The multilayer vehicle trim is well known for its effective influence upon noise and vibration characteristics not only in the high-frequency range but also in the low and mid-frequency ranges. FEM technologies which represent the accurate stiffness, mass and damping of trim parts such as the dash silencer and the floor carpet are essential in order to extend current body FEM capability to the road noise and the engine noise issues generated in the mid-frequency range. Conventional modeling methodologies such as local impedance and/or spring-mass modeling that express absorption and insulation properties of acoustic trim contain limitations in the mid-frequency range. There are few reliable FEM technologies to create practical vehicle models that represent the precise characteristics of the trim. In this paper, poroelastic modeling of acoustic multilayer trim was established by employing Biot theory.
Journal Article

Experimental Investigation of Aeroacoustic Cabin Noise in Unsteady Flow by Means of a New Turbulence Generating Device

2017-03-28
2017-01-1545
With advancement of aeroacoustic wind tunnels and CAE technology, aeroacoustic cabin noise in steady flow has been improved. On the other hand, passenger comfort is also impacted by aeroacoustic noise in unsteady flow. There have been comparatively few studies into this area, and the mechanism remains unclear. Considering the future proliferation of autonomous driving, drivers will pay more attention to cabin noise than previously, and aeroacoustic noise is expected to become more prominent. Thus, the reduction of fluctuating aeroacoustic noise is important. Most of the previous research relied on road tests, which don’t provide reproducible conditions due to changing atmospheric and traffic conditions. To solve these problems, research using devices that generate turbulence are being conducted. However, the fluctuations of flow generated in previous studies were small, failing to simulate on-road conditions sufficiently.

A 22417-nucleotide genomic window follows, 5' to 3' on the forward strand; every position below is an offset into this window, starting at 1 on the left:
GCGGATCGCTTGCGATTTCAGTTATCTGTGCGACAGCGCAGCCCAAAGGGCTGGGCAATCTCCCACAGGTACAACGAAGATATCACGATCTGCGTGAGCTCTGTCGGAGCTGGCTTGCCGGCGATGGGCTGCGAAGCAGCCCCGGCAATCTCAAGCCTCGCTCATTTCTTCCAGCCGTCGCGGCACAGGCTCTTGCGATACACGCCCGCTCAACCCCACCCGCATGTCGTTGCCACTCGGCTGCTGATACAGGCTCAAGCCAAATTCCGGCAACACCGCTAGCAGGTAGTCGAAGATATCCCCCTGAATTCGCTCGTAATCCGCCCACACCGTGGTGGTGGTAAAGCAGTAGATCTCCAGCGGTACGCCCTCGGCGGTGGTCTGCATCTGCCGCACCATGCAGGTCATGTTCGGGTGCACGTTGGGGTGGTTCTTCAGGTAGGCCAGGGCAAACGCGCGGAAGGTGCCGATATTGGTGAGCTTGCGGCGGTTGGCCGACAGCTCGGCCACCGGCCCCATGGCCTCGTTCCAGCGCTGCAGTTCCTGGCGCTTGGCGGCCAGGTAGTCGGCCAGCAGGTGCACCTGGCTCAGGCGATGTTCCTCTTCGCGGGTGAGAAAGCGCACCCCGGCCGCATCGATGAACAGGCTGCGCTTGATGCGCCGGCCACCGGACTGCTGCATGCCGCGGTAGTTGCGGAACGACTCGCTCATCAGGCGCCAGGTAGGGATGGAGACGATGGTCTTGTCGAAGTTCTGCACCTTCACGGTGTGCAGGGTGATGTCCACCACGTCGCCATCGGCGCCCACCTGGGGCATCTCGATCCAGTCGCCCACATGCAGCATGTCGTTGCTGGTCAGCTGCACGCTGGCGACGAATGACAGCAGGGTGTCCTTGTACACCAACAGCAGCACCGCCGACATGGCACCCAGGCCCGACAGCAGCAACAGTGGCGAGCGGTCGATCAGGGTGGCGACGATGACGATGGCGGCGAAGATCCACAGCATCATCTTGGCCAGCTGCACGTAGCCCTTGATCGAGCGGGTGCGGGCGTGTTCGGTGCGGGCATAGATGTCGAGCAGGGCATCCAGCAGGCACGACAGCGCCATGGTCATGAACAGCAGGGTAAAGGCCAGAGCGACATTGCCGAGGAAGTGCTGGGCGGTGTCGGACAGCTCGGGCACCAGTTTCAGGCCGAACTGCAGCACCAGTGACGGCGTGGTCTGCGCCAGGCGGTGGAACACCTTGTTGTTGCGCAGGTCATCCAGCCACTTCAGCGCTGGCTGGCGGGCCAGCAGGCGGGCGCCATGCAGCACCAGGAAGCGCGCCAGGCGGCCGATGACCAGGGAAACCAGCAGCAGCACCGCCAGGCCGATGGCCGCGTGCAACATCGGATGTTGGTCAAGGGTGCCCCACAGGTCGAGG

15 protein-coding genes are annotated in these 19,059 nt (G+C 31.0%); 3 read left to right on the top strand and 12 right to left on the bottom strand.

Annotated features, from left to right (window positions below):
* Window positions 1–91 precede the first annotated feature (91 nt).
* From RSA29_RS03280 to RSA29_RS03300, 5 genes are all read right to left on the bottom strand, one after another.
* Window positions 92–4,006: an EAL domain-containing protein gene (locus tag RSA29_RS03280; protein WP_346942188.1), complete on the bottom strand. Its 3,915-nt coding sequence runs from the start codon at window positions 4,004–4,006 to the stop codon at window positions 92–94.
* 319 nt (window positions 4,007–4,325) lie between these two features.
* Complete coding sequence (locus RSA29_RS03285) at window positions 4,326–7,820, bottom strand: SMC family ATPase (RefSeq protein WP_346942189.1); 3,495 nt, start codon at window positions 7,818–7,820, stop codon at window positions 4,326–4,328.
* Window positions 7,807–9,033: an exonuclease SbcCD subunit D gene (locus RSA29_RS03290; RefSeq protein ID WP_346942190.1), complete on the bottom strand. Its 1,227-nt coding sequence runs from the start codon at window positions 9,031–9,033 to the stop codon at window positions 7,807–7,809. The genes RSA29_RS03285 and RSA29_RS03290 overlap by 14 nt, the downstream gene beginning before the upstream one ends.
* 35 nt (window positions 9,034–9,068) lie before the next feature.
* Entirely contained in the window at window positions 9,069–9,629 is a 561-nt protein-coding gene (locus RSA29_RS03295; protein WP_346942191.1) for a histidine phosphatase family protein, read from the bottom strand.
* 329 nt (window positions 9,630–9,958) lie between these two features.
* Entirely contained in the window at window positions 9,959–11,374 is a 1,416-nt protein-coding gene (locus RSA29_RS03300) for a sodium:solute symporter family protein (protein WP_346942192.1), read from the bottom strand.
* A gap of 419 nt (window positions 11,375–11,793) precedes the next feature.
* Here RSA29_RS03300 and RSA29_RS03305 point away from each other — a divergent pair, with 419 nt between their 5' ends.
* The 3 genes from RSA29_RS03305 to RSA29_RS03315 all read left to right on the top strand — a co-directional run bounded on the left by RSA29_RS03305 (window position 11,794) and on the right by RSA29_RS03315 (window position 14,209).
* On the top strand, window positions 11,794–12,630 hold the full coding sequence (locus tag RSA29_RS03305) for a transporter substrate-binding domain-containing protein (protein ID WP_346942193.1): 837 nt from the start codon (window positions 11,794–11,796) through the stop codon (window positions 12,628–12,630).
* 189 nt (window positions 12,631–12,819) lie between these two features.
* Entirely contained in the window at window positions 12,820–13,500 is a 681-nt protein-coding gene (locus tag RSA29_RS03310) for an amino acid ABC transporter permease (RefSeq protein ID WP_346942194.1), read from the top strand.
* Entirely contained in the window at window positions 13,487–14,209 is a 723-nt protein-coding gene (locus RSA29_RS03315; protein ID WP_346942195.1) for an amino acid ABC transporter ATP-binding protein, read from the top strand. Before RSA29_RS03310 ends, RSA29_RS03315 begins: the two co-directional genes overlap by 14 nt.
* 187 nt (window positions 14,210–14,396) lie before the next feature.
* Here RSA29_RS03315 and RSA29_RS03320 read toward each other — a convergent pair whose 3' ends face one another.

Technical Paper

Experimental Analysis of Acoustic Coupling Vibration of Wheel and Suspension Vibration on Tire Cavity Resonance

2007-05-15
2007-01-2345